Social Purpose in Higher Education: A Debate (Part II)

Those who advocate the use of higher education to educate for sustainable development know that what they really seek is some form of value education but they avoid calling it that. Instead, they use the euphemism of competence’ to make it appear more acceptable to higher education. The plan works in situations where we judge the quality of education by how many pass exams, or what the students think about the teachers, but generally fails when we judge the quality of education as resulting in social change.

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Participants: V Santhakumar (VS), Kerry Shepard (Kerry), Qudsia Kalsoom (Qudsia), Lorenz Probst (Lorenz), Paul Gannon (Paul)

Paul: Well stated Qudsia; I agree and will add the following quick/​paltry thoughts.

Unless and until ESD is chronically salient throughout an educational experience (preceding and through all higher education curricula), emphasising critical thinking (seems to me) to be a very reasonable and agreeable focus for most/​all educators. I also vote for ESD Plan B.

That said, critical minds also need to seek out or be presented information (curious/​motivated and resourceful) and have sufficient empathy to engage with whatever they perceive as injustice – before or after graduation but, perhaps critically-minded people are also more inclined to be curious/​motivated and empathetic?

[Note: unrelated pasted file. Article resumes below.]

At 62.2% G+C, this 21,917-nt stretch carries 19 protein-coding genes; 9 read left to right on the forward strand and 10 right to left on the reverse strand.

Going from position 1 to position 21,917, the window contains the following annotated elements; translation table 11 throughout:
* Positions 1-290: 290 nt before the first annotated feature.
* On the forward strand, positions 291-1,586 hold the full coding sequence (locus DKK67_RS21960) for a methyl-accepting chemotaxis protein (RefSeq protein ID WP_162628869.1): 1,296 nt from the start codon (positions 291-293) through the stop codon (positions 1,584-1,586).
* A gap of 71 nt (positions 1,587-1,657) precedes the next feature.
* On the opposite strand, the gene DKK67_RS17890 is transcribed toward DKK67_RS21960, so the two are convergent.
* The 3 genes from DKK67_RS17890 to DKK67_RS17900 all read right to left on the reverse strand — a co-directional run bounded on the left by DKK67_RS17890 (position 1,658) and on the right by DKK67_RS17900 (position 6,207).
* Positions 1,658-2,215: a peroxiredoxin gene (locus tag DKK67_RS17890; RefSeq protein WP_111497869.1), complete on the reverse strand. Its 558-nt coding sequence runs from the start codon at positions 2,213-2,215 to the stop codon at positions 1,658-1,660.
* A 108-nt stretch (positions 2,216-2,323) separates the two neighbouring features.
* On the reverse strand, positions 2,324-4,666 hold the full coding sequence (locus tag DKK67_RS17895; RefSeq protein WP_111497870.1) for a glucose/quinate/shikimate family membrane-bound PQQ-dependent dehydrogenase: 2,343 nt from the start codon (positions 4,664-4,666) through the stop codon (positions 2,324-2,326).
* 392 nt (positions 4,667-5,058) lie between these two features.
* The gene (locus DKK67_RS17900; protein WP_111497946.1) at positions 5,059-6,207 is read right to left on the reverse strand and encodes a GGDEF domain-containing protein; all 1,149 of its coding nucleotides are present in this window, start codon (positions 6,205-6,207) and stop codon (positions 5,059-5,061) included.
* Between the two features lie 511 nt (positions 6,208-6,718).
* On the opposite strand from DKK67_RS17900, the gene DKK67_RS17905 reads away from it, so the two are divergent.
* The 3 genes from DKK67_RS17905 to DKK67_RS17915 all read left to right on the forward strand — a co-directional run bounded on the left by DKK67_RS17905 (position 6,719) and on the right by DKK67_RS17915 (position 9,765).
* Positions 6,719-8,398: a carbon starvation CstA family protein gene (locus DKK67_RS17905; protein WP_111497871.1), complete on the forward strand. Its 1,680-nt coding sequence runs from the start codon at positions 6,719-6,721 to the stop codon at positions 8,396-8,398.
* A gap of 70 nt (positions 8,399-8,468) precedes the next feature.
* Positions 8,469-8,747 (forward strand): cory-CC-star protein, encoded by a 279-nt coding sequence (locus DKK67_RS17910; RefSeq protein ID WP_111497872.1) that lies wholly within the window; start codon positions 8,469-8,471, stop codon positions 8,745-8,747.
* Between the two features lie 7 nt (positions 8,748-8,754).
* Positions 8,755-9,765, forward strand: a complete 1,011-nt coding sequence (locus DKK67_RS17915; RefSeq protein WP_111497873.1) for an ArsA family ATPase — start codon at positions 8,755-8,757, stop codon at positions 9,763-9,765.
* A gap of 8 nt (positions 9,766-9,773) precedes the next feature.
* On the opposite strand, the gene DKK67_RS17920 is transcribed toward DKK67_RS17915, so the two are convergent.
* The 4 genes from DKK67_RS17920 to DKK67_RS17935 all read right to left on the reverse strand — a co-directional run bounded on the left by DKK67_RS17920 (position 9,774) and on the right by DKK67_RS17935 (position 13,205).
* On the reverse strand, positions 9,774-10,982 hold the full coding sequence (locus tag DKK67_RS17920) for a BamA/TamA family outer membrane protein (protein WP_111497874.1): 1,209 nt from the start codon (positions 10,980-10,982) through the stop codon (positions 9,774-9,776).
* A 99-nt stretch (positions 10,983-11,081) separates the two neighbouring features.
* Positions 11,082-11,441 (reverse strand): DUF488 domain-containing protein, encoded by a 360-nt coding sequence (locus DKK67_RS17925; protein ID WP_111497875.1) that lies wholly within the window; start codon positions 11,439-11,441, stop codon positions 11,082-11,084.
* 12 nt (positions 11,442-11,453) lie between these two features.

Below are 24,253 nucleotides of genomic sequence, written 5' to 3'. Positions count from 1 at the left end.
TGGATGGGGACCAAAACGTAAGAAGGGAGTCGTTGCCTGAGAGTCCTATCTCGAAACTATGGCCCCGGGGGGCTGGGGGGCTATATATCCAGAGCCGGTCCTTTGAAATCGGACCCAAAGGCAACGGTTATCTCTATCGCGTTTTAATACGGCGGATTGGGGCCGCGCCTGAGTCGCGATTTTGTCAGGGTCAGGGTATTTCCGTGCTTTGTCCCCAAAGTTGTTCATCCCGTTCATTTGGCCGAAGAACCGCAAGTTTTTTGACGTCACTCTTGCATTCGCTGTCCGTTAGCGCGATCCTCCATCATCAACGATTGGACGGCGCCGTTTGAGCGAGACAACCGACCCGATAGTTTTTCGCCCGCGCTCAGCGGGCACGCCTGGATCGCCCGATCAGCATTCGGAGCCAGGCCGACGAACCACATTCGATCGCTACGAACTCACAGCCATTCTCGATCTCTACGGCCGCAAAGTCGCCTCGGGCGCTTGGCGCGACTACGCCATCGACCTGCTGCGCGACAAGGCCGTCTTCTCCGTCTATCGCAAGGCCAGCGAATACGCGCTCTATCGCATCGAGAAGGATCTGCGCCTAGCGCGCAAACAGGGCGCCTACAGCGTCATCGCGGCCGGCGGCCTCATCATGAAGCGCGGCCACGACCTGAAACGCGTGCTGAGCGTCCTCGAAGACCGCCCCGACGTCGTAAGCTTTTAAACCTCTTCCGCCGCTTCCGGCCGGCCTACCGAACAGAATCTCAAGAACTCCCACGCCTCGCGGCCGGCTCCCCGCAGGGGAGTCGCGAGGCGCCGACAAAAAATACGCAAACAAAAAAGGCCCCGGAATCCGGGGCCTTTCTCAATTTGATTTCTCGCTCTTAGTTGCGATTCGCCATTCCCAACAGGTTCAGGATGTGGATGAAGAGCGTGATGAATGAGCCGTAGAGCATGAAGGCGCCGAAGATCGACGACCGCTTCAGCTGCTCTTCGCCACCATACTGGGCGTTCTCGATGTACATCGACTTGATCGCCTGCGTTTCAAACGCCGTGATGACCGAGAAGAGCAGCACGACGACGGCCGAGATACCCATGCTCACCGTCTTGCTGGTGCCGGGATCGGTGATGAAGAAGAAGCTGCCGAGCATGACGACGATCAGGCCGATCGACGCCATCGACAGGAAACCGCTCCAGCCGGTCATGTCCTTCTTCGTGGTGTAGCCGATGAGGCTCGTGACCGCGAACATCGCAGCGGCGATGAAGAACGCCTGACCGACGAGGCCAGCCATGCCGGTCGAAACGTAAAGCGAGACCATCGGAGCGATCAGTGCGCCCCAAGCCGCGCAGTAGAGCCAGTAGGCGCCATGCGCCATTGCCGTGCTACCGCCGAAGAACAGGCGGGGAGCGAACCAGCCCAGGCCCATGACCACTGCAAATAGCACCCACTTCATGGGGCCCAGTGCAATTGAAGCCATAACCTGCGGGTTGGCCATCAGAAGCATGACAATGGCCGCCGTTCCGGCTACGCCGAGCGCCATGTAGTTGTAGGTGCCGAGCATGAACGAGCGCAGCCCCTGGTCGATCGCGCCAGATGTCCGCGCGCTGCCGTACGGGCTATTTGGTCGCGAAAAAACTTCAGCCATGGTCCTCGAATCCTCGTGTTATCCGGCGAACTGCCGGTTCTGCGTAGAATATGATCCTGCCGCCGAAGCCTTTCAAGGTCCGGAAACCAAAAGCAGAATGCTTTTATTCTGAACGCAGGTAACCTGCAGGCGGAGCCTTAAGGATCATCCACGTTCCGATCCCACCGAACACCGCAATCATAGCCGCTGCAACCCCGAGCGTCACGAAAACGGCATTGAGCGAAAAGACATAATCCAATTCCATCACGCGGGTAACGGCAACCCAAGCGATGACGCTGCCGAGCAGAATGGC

VS: We all know that social justice is a complex issue.

To take the point made by Qudsia earlier about the inclusivity in education, when children from poorer families get education (merely through a strategy of inclusion) there is some improvement in social justice (irrespective of whether this education helps in creating autonomous and thinking individuals or not). The contrary is also true – even if the education is one of creating thinking and autonomous individuals, there could be an issue in social justice if some students belonging to specific classes/​races/​gender do not get education.

Hence, let me suggest a way out of the quagmire or a way to integrate what we have discussed so far. Social justice and sustainable development require:

  1. Enabling socio-economic environment and policies (unrelated to education)
  2. An appropriate education’

An appropriate education means:

  1. Inclusion in education
  2. Appropriate matching in education
  3. Adequate preparedness (and knowledge generation) on the part of teachers to address purposes like social justice and sustainable development
  4. Practical and measurable ways to create thinking and autonomous individuals who can work towards social justice and sustainable development (or who decide to work towards these objectives autonomously and not due to indoctrination).

Kerry: Aspects of the empirical validity of Proposition 4 have been on my mind for some years now (although I have not previously formulated these ideas in these ways), at least, the individual elements (that a critical mass of critical thinking people will actually change the world is a mere conjecture on my behalf). The possibility that those with dispositions to critical thinking will be more aligned to sustainability thinking than those without these dispositions should be subject to empirical clarification, and to a degree, this is the cornerstone of the research that our group has been involved in.1 Our research was, of course, more complicated, and in particular revealed the complexity (though not impossibility, I hope) of actually measuring individual dispositions and worldviews.

What VS writes is, of course, sensible. What could be better than an appropriate education combined with appropriate and enabling socio-economic environment and policies in the background, appropriate inclusion, appropriate matching, and adequate and appropriate preparedness of teachers?